Founded in Philadelphia in 1995 as an interdisciplinary ensemble, Pig Iron Theatre Company is dedicated to the creation of new and exuberant performance works that defy easy categorization. The group has regularly visited Princeton's campus to present shows and lead classes.
Tickets are $15 for general admission and $10 for students and seniors and are available through University Ticketing at 258-1742 or at <www.princeton.edu/utickets>.
Prize-winning writers to read
Poet Henri Cole and novelist and playwright Edna O'Brien will read from their work at 4:30 p.m. Wednesday, Sept. 22, in the Stewart Film Theater, 185 Nassau St.
Cole's volumes of poetry include ''Middle Earth,'' ''The Visible Man,'' ''The Look of Things,'' ''The Zoo Wheel of Knowledge'' and ''The Marble Queen.'' He has been awarded the Kingsley Tufts Poetry Award, the Berlin Prize of the American Academy in Berlin and the Rome Prize in Literature from the American Academy of Arts and Letters.
O'Brien is the author of 18 works of fiction, including ''Down by the River,'' ''House of Splendid Isolation,'' ''Time and Tide'' and ''Lantern Slides,'' which won the Los Angeles Times Book Prize for fiction.
The event is part of the Creative Writing Program's Althea Ward Clark Reading Series.
Middle East expert to discuss prospects for democracy in Iraq
Middle East expert Phebe Marr will present a lecture titled ''Iraq: Prospects for Democracy, Peace and Stability'' at 4:30 p.m. Wednesday, Sept. 22, in 16 Robertson Hall.
A leading specialist on Iraq, Marr has lived and worked in Iraq, Saudi Arabia and Lebanon. She has served as a consultant to ABC News and is a former senior fellow at the National Defense University. She also has been a fellow of the Center for Middle Eastern Studies at Harvard University and is a member of the Council on Foreign Relations and the Middle East Institute.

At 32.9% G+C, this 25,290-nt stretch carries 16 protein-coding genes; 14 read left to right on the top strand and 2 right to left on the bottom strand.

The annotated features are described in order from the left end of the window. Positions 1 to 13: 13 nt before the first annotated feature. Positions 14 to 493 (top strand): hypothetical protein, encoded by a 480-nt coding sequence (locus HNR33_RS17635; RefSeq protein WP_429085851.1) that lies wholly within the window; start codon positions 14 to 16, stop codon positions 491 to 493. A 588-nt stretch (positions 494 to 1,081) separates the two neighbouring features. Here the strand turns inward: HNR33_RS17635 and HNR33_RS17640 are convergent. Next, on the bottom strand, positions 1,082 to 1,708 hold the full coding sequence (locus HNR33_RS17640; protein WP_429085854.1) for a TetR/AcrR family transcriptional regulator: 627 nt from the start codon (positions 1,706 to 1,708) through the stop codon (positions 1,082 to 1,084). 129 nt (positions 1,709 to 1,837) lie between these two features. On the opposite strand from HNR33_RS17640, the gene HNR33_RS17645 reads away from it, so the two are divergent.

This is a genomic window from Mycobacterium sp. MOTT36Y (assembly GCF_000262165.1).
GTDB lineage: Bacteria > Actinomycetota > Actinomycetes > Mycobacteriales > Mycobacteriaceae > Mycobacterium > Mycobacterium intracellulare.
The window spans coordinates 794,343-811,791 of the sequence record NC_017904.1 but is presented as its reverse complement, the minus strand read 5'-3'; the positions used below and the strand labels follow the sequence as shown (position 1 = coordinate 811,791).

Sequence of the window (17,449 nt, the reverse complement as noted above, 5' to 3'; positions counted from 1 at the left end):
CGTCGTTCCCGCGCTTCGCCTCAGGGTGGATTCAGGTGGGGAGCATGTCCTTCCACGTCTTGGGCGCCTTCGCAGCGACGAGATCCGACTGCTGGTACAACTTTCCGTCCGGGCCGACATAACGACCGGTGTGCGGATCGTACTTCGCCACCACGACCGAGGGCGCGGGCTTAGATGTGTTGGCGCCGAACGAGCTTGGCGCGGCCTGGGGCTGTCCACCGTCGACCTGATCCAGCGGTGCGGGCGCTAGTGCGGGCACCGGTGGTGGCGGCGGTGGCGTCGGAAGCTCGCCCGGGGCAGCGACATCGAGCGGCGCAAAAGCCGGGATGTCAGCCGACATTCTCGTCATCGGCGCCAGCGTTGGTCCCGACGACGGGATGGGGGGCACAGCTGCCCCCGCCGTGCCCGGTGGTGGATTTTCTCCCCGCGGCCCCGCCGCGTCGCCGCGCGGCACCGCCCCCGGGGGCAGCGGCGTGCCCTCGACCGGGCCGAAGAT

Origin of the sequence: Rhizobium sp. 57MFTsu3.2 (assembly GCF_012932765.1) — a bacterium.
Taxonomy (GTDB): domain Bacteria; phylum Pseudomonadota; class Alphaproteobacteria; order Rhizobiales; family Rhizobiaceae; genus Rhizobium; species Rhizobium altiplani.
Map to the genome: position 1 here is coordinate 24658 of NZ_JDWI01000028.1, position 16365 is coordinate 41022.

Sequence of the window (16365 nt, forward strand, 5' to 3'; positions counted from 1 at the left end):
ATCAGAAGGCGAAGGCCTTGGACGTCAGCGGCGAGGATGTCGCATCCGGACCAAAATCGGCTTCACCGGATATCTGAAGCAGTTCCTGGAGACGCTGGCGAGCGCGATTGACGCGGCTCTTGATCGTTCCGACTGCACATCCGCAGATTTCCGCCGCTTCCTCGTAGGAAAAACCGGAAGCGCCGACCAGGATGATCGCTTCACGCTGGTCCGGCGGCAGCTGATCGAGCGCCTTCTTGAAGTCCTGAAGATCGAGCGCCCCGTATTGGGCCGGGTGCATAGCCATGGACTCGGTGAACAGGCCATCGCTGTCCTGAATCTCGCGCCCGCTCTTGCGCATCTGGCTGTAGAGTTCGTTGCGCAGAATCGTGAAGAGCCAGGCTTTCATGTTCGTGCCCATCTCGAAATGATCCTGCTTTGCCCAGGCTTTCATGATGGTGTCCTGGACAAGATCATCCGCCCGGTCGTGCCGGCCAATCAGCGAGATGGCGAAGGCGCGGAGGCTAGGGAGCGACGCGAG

Marr is the author of the book, ''The Modern History of Iraq.'' Her lecture is sponsored by the Woodrow Wilson School of Public and International Affairs.
Relief official to focus on situation in Darfur, Sudan
Sudan: The Crisis in Darfur'' is the title of a lecture to be presented at 4:30 p.m. Thursday, Sept. 23, in 16 Robertson Hall. Emily Fries, a management support specialist in the Children in Emergencies and Crisis Unit of the non-governmental organization Save the Children, will speak.
While on assignment in March and April of 2004, she served as a member of the agency's emergency response team in West Darfur, Sudan, conducting a rapid needs assessment, establishing an office in West Darfur and initiating relief programs.
In June, she testified before the U.S. Congress' Human Rights Caucus about the situation in Darfur. From the agency's headquarters in Westport, Conn., Fries now serves as the point person for Save the Children's response in West Darfur.
During a previous temporary assignment in May and June of 2003, she played a key role in establishing Save the Children's presence in southern Iraq, including opening an office in Basra, hiring national staff and starting a landmine education program for Iraqi children.
The lecture is sponsored by the Woodrow Wilson School of Public and International Affairs.
Lecture planned on 'Overcoming Apartheid'
A lecture on ''Overcoming Apartheid: Can Truth Reconcile a Divided Nation?'' is set for 4:30 p.m. Thursday, Sept. 23, in Dodds Auditorium, Robertson Hall.